Brendan I. Koerner at Wired, explores the ramifications of the authorities requesting DNA from ancestry sites:
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Mitch Morrissey, Denver’s district attorney and one of the nation’s leading advocates for familial DNA searching, stresses that the technology is “an innovative approach to investigating challenging cases, particularly cold cases where the victims are women or children and traditional investigative tactics fail to yield a solid suspect.” Familial DNA searches have indeed helped nab people who might otherwise have evaded justice. In the most celebrated example, Los Angeles police arrested a man believed to be the Grim Sleeper serial killer after discovering that the crime scene DNA shared a significant number of genetic markers with that of a convicted felon—who turned out to be the man’s son.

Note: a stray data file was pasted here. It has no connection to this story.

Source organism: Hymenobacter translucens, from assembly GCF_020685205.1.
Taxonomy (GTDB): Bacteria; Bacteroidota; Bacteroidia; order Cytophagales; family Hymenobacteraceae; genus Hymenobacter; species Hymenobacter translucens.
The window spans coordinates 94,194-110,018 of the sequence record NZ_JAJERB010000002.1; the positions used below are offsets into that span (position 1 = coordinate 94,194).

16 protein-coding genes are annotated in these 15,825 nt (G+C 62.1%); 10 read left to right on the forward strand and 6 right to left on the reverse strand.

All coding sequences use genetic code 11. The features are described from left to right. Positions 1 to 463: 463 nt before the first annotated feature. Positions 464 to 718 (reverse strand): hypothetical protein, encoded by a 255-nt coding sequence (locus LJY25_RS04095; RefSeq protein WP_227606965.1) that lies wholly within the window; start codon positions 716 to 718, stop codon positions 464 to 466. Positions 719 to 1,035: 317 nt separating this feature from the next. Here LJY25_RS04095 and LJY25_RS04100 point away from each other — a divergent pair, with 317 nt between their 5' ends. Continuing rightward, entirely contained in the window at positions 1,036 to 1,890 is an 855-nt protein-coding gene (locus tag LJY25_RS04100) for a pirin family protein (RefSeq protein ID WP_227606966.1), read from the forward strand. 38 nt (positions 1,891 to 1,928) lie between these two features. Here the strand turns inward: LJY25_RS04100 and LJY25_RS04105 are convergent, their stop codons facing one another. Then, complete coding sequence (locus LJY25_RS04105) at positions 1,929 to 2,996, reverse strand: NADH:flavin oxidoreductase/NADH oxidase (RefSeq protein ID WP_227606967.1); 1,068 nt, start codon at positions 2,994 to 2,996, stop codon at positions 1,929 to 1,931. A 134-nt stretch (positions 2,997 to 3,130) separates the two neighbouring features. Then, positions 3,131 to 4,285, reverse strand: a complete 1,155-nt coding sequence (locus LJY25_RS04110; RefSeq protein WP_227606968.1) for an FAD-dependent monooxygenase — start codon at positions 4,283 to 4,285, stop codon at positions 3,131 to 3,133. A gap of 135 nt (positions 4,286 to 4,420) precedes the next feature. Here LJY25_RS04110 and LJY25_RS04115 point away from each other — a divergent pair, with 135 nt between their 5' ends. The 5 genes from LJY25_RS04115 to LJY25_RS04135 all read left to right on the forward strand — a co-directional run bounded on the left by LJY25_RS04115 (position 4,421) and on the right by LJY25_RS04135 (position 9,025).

But the well-publicized success stories obscure the fact that familial DNA searches can generate more noise than signal. “Anyone who knows the science understands that there’s a high rate of false positives,” says Erin Murphy, a New York University law professor and the author of Inside the Cell: The Dark Side of Forensic DNA.